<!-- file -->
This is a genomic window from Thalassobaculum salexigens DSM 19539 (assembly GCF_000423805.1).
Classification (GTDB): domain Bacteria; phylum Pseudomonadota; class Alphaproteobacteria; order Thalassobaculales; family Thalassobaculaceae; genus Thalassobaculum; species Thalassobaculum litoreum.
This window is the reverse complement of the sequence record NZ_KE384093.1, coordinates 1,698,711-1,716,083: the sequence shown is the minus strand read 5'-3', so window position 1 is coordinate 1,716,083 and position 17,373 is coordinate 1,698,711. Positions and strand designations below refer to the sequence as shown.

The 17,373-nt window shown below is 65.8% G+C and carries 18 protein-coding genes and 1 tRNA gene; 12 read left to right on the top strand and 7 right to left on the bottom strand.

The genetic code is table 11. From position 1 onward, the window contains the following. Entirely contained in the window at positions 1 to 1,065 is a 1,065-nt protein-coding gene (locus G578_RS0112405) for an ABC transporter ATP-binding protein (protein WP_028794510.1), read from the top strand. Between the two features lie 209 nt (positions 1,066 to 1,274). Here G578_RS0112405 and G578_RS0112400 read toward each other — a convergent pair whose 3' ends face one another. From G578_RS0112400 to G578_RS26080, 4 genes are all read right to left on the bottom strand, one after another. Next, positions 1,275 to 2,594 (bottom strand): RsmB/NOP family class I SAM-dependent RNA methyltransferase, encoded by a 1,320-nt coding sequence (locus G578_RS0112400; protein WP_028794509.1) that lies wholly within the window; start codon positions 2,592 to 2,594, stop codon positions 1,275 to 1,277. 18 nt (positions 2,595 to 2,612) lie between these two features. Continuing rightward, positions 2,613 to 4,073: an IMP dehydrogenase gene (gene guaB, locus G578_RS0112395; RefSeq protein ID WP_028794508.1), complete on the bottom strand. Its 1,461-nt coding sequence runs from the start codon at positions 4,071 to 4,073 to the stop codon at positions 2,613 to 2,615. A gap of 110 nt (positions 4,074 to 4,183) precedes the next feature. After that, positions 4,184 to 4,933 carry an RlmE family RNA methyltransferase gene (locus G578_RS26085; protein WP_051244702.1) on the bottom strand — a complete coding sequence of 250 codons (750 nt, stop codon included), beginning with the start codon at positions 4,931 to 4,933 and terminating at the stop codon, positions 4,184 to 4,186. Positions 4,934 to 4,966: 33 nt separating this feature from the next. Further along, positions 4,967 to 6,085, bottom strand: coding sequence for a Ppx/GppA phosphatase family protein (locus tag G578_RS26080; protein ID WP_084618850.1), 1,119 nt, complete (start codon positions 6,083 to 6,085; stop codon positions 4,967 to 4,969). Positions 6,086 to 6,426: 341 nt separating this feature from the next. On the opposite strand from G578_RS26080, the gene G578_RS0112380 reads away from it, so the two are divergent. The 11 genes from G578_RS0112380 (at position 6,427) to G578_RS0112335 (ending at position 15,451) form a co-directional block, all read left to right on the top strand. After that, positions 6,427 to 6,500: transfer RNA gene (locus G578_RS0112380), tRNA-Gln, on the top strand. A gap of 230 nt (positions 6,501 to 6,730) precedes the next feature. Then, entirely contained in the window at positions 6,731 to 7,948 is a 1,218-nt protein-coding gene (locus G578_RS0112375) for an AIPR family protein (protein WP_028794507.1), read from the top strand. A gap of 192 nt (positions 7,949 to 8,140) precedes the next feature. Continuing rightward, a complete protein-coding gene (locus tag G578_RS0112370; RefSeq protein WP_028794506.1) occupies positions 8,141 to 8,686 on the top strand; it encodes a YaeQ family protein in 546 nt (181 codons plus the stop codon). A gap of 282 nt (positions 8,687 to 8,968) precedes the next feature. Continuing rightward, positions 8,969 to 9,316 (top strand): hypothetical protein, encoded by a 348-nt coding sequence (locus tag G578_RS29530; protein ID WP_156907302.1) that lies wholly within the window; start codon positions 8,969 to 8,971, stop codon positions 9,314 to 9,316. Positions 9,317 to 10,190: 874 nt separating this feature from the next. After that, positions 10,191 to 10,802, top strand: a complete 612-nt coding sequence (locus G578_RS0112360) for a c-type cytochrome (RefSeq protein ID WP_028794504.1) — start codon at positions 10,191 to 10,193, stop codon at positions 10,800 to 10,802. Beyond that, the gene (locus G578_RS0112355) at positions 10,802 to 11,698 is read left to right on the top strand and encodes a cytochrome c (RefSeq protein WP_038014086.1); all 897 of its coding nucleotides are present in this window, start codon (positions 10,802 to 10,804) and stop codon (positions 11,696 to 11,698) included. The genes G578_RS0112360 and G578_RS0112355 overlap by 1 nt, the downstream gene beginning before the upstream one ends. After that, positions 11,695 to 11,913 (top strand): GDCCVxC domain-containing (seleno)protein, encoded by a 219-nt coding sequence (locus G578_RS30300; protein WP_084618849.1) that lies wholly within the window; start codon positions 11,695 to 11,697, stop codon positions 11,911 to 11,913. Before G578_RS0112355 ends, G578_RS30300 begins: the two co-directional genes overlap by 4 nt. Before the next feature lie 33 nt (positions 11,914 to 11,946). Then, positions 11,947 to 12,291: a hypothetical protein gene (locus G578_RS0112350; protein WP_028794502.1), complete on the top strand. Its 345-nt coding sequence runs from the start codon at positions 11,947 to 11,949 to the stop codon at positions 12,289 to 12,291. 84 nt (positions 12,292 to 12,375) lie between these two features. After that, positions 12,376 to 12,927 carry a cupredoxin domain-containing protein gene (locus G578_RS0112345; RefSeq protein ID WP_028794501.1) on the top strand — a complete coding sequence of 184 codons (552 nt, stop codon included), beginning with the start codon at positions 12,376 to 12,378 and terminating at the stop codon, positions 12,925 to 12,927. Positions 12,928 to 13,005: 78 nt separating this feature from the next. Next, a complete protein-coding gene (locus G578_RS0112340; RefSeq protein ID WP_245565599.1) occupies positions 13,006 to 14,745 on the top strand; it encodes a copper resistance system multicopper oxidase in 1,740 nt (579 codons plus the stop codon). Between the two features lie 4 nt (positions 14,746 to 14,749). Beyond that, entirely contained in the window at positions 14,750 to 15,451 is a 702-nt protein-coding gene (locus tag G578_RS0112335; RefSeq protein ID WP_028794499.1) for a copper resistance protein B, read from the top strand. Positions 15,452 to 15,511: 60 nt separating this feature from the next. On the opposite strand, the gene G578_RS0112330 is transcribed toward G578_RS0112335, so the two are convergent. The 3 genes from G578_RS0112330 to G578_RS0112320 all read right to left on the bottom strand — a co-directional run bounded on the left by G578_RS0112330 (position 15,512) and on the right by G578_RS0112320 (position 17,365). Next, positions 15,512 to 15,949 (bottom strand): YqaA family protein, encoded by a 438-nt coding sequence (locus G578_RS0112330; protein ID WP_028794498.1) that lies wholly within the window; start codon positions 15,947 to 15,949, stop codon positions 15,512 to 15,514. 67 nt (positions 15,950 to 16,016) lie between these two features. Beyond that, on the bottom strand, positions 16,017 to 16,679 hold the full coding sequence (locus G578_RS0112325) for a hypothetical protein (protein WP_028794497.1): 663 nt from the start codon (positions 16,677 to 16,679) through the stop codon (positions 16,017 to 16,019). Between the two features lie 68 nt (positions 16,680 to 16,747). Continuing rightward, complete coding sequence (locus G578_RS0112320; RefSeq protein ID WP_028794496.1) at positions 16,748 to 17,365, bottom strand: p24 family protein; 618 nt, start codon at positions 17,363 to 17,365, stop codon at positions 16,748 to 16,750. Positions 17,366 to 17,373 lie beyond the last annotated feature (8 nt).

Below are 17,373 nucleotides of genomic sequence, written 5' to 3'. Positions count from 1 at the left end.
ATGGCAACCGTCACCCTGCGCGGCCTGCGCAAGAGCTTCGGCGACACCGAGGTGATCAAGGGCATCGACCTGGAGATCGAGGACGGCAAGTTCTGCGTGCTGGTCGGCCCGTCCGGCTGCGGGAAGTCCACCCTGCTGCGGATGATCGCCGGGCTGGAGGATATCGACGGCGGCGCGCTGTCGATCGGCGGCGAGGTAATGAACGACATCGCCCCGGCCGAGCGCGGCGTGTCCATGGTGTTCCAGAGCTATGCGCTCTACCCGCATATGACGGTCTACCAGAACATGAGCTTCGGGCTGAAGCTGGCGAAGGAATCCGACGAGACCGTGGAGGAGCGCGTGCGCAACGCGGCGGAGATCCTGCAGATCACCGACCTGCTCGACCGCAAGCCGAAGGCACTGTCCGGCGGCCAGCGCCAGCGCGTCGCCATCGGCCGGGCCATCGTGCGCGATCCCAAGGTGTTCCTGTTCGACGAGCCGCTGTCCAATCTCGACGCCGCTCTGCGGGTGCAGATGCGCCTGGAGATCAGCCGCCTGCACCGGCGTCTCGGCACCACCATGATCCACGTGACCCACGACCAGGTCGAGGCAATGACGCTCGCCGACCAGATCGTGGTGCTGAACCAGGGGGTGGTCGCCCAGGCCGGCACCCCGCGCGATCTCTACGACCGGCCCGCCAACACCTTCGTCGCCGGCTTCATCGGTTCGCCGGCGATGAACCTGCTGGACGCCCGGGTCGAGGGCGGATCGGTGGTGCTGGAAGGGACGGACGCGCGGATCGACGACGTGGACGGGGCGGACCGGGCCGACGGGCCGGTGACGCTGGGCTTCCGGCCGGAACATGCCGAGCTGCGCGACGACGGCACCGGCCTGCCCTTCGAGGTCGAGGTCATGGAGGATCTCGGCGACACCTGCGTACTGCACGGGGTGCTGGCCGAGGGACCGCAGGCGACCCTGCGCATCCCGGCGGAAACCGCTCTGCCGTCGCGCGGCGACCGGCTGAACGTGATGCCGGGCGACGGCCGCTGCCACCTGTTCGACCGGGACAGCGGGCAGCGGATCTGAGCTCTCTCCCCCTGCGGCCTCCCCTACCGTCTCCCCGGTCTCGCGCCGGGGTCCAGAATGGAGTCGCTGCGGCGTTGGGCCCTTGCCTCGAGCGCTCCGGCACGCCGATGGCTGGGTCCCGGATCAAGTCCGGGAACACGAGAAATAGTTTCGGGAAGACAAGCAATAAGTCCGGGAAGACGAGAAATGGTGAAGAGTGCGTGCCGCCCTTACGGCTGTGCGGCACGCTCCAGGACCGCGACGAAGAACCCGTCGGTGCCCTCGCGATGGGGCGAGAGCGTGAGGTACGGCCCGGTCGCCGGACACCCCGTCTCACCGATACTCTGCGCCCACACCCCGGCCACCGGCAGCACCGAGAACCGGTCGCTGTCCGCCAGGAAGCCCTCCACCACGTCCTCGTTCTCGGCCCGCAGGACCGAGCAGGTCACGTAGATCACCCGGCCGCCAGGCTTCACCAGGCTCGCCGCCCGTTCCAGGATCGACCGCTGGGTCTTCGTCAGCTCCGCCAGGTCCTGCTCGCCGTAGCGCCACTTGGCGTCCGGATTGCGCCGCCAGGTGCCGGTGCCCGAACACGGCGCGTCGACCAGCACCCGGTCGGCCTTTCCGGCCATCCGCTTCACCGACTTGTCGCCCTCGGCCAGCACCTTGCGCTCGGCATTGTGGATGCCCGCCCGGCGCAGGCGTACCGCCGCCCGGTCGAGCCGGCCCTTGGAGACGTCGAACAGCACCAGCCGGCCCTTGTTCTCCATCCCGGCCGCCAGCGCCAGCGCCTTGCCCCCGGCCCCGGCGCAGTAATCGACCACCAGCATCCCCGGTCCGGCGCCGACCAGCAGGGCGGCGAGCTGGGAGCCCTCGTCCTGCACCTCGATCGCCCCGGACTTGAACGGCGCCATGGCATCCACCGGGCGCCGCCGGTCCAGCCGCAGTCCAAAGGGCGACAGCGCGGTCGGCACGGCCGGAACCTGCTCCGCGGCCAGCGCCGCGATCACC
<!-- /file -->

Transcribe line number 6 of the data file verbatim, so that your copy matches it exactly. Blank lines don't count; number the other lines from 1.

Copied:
Below are 17,373 nucleotides of genomic sequence, written 5' to 3'. Positions count from 1 at the left end.